Exploring Dream Country: Literary Critique of Neil Gaiman's "Sandman"
Between 1988–1996, Neil Gaiman gave us The Sandman, a series of 75 comics published by DC and Vertigo. In 1990, he would write the four issues (#17–20) that would become the third collection, Dream Country. Each story in this collection will be examined through a different literary theory. "Calliope" will be reviewed through the lens of New Criticism. "A Dream of a Thousand Cats" will be glimpsed via Psychoanalysis. Structuralism will be the filter through which “A Midsummer Night’s Dream” is viewed. Finally, “Facade” will be analyzed using Marxist theory.
In Neil Gaiman’s “Calliope,” the overlying theme of the piece is being imprisoned. One can see from early in the piece that the title character is trapped; first by Erasmus Fry, then Richard Madoc. The irony of the piece is that Richard Madoc does not realize that he is just as imprisoned as she is, though not in the same manner.
Calliope is captured by Erasmus on Mount Helicon in 1927. He does this by burning her scroll. Richard, on the other hand, is trapped by another type of paper, his writing contract. Not being able to write for a year and facing breach of contract has driven him to decide to obtain the muse. It is a cheat, but it works so well that he continues to use Calliope to further his career and become acclaimed and famous. He is in a good place, so he cannot see that he is as tied to her as she is to him.
Richard is also tasked with hiding his secret. This is shown in the frame where he makes arrangements for his move to his new home. He is too busy to do it, but he arranges to move Calliope in the middle of the night.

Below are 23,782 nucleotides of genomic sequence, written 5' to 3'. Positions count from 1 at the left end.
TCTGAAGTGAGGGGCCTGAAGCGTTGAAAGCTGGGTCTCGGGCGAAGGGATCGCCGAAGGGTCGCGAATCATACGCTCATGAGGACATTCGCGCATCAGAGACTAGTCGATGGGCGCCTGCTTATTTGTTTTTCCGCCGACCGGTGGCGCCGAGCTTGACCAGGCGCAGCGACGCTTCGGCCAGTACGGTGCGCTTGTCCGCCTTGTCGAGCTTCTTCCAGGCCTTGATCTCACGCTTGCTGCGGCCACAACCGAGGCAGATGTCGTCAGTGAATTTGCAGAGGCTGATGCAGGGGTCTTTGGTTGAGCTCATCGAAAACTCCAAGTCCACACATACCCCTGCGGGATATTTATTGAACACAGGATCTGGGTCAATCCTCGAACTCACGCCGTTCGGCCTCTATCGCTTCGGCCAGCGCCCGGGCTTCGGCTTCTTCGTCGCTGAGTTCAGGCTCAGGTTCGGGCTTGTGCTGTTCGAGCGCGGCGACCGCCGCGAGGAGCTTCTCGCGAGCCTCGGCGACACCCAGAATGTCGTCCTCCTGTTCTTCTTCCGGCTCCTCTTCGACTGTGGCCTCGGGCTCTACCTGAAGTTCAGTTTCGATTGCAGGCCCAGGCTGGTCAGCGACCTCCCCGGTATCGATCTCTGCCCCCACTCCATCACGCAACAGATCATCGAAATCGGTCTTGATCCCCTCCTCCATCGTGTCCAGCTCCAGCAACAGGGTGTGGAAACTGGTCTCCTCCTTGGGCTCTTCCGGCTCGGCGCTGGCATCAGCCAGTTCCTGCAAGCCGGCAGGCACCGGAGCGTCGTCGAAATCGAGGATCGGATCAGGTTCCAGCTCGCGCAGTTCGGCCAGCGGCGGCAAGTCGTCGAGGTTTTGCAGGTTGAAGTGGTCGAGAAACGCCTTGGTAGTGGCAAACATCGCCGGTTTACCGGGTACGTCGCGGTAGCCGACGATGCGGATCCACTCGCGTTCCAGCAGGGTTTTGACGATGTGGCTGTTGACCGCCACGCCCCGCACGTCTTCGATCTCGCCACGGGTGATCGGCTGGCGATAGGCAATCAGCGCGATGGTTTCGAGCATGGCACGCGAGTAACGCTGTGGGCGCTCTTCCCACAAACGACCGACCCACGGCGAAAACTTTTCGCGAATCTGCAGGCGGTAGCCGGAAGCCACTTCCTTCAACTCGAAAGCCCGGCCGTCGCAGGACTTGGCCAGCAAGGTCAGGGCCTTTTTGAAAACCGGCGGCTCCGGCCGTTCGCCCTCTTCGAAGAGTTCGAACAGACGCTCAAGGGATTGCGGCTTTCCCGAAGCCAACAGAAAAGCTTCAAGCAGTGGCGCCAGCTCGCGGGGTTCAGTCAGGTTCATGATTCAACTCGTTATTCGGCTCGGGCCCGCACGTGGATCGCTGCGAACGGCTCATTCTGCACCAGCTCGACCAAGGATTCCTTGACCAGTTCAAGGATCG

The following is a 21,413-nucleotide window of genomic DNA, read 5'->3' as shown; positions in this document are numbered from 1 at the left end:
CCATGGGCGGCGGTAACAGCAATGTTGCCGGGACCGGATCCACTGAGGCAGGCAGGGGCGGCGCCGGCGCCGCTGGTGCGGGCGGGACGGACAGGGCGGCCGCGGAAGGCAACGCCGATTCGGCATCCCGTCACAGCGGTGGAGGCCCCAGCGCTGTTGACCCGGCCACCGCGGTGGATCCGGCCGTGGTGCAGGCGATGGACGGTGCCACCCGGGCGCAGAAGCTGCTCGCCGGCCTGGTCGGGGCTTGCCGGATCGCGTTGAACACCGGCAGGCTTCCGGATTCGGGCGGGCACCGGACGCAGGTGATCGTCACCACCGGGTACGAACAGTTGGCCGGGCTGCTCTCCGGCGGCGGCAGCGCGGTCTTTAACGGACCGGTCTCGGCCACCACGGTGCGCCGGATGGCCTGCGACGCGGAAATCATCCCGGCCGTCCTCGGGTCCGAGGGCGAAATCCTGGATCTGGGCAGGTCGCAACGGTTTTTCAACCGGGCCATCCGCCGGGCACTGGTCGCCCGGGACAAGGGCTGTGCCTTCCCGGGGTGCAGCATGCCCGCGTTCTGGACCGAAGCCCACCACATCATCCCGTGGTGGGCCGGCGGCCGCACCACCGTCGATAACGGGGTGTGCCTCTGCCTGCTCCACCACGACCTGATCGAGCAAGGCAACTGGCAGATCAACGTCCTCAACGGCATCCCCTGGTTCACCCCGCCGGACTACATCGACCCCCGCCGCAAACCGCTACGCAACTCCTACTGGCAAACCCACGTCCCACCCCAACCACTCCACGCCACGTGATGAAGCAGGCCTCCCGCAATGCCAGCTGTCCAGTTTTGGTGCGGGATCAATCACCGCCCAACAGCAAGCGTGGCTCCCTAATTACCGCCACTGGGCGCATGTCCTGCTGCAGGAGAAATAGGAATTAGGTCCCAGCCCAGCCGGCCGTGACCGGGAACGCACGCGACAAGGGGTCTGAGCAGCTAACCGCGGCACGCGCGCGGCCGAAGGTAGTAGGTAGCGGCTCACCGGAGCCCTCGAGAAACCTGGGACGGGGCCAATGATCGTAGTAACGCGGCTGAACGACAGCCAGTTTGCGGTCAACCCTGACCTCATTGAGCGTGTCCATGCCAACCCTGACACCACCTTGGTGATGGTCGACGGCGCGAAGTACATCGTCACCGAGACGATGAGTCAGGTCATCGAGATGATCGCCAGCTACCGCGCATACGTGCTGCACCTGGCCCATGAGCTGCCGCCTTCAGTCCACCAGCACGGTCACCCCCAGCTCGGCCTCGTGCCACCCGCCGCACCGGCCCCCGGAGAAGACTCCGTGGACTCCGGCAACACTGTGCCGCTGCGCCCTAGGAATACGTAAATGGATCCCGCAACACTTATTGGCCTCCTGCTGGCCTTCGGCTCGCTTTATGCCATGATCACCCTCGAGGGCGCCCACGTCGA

It is when he is visited by Oneirous the reality of his imprisonment shows itself. When the Dream King appears to him and mentions the muse, he tries at first to deny he has her. When it becomes obvious that’s not going to work, he fears that law enforcement will be brought into it. When he demands Calliope’s release, he pleads with Oneirous to allow him to keep her just a bit longer. He cannot bear the thought of losing all he has. He is a slave to his ill-gotten fortune and fame.
Keeping with the overall theme, Oneirous himself was recently released from being imprisoned.
Oneirous then imprisons Richard with the one thing he chased: ideas. So may ideas, they drive him mad. To escape, he finally sets Calliope free. She, in another turn of irony, sets him free; from the Dream King and from the life he was living, both secret and public.